Archive for March, 2010

Spring Time

A few things to mention.

First, sorry for not writing as much this month; I’ve been avoiding a lot of my own thoughts as best as I can, which has put me in some kind of limbo where I’m neither content by myself or with others.  It’s made me a very falsely social person, and I’ve only really been myself around a couple friends in my house who have helped nurture my eccentric qualities.  As an example, we spent all of last night watching Amélie and designing our dream university.

Second, I’ve been spending a little more time organising some things in my life–like getting caught up in a psych class, starting to pack up my dorm for the summer, reorganising my wardrobe and desk area, et cetera.  Today, I’ll try to get further caught up in my experimental psych class for an exam on Tuesday; fun stuff but not really.

Third, I’ve been investing more time in my second blog, Midwest Style Watch.  I realise that it’s A) an oxy moron, and B) me being a bitch all over that blog.  If you get offended easily or don’t like being told that tights are not pants, then this is not for you.  On the other hand, if you despise American Apparel, don’t show your ass, and like quirky styles, then by all means check it out.

Meanwhile, since spring finally showed up for patches over the past two weeks, I made a paper garden for my window using recycled paper from the printers:

I also started designing up how the room is going to look next year for Katie and I:

Looks pretty swanky, me thinks.

I’m also going to be making a post within the next few days or weeks here of campus in part of a “Why I Love Truman” showcase.  Expect that at some point.  But until then, here’s a picture of a squirrel from yesterday:

Until next time, adios.

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I have a smorgasbord of things to say, some of which are updates, others of which are house keeping notes.  But let me begin by saying that I’m pretty sick right now, skipping my German and physics class, and am trying to just rest myself up.  Thus, I have a little extra time to scatter some thoughts.

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For those of you whom I am not friends with on Facebook (which, if you read my blog and we aren’t, you should add me), here is a video that has been circulating via Youtube for the past month or two.  It is a compilation of the top 25 hits in the US last year, and DJ Earworm somehow took 25 very awful songs and made them into something quite wonderful.  If you are interested in a feel good kind of song or just want to admire the work that went into it, check che-check check check che-check it out!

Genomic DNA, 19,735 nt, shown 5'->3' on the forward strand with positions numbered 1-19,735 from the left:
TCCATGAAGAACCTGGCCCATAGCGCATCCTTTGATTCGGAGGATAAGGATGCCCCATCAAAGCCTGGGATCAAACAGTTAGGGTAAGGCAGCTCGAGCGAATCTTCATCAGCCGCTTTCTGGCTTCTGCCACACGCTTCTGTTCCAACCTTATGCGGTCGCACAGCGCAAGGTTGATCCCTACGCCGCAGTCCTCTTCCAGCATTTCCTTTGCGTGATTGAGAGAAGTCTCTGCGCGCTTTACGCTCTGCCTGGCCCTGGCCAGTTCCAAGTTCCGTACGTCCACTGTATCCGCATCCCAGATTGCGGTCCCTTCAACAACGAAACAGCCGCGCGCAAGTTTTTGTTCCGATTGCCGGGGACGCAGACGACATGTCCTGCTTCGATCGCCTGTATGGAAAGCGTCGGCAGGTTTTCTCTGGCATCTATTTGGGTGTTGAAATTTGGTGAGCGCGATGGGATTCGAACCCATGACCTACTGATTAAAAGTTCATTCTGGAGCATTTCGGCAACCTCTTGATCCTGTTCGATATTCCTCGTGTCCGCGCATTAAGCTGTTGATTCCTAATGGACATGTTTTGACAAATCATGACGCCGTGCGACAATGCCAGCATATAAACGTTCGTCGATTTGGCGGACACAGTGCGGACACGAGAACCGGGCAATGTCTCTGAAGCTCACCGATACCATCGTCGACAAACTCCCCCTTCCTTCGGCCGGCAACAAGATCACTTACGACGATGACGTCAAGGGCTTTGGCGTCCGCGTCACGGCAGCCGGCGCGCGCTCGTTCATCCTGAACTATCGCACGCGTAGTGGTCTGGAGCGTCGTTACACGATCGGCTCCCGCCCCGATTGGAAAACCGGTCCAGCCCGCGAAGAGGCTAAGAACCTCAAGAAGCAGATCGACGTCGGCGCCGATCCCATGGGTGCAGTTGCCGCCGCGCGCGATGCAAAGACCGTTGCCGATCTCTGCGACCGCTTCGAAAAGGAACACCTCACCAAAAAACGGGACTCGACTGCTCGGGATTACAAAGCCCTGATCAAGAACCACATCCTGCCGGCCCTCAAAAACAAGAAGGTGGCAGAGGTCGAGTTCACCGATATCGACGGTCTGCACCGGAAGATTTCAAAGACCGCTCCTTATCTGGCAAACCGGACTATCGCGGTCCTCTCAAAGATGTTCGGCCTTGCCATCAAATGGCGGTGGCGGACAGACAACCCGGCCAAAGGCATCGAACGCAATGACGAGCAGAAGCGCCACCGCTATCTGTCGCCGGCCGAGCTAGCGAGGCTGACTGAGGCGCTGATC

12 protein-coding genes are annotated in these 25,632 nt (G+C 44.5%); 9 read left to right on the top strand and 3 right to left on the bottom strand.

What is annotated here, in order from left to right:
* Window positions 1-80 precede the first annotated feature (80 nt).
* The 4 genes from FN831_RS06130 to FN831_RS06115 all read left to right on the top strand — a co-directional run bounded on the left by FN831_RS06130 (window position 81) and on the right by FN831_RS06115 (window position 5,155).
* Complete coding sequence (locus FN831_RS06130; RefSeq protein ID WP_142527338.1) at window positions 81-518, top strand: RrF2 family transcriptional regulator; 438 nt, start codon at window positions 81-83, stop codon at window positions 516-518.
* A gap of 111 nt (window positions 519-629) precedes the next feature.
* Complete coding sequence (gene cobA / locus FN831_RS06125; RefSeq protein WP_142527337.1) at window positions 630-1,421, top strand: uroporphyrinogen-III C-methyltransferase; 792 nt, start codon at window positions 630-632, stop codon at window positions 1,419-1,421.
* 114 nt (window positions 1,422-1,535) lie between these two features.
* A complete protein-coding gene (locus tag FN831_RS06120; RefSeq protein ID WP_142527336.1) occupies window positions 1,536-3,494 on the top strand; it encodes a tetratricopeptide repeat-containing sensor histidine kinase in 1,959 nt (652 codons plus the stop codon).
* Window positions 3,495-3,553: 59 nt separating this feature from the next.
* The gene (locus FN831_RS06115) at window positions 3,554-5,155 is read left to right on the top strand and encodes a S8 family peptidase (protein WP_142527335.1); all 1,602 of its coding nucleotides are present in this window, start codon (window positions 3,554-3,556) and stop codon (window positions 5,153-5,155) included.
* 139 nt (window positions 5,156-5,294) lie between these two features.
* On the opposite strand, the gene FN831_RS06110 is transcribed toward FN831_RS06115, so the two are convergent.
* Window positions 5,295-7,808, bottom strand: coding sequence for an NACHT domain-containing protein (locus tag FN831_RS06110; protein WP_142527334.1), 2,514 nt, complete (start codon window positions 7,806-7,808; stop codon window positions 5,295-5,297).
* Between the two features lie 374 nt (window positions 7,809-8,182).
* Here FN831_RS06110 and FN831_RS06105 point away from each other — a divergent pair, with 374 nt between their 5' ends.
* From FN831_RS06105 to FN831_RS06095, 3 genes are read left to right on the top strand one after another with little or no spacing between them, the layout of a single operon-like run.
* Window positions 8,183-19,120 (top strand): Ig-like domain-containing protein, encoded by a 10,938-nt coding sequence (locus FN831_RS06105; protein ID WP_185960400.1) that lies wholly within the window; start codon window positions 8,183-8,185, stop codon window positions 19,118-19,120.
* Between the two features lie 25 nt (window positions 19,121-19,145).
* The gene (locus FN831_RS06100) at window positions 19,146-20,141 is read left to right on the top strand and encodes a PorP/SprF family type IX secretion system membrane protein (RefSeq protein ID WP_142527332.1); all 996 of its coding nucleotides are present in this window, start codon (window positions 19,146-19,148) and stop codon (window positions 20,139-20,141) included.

Blame it on the Pop 2009 – DJ Earworm

But, yeah, feeling pretty ill.  I went to bed last night with a stomach ache (which I attributed to drinking a McDonald’s milk shake and eating fries, neither of which are that easy on my stomach), but I also woke up with a stomach ache and sore throat.  And, as the morning has gone by, you can add a headache and fatigue to that.  I realise that this is a whole culmination of factors: I haven’t been getting enough sleep over the past two weeks, I’m constantly around sick people (whaddup dorms?), and my stress level has been through the roof for a month straight.  So, it comes as no surprise that my body is rebelling against me.  Seriously, take a listen to my stomach; it sounds like my internal organs are waging war against one another.

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Meanwhile, I was looking through the WordPress features and found that there is a poll, so be prepared to answer a question from me below.  It’s basically getting a feel for my readers.  Getting used to having people actually read what I write is a new concept, so you could call this experimentation or information gathering on my part.

…Or not; I can’t seem to get this working.  So, I’ll just ask the question straight out and try to make it look pretty for you:

What most interests you about the Missi(world) blog?

1. University Life

2. Psychology, Philosophy, and Religion

3. Mental Health

4. Family and Friends

5. Reviews

6. Pff, I’ll read what you give me.

7. None of it is interesting.

8. Other

Leave me a comment to tell the answer.  Some time, I’ll get a poll that actually works.  If you know how to insert that, tell me.

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I’ve been watching a bit of news today, mostly passively with my friends in the lounge.  It’s because, even though I really wanted to sleep after my psych class, there were too many tours running through my room.  Spring time is when all of the seniors and juniors in Missouri come and visit Truman, and since my room is one of the model rooms, we’ve been flooded all day.  Usually, we get about one or two tours per day, today’s, it’s barely noon, and we’ve already had nearly ten.  Woah.  So, that killed my plans for a nap.  Instead, there has been tv, chatting with friends, and playing games on my laptop.  In a way, I’m doing a lot of avoiding.  There’s a hefty amount of psych reading to do, but I’ve been trying to escape my own mind instead.  There are so many thoughts bouncing around; sometimes I wish that I could just shut off my inner monologue.  Distracting myself is the best thing that I can do, and I’ve been doing that a whole lot lately.

– – –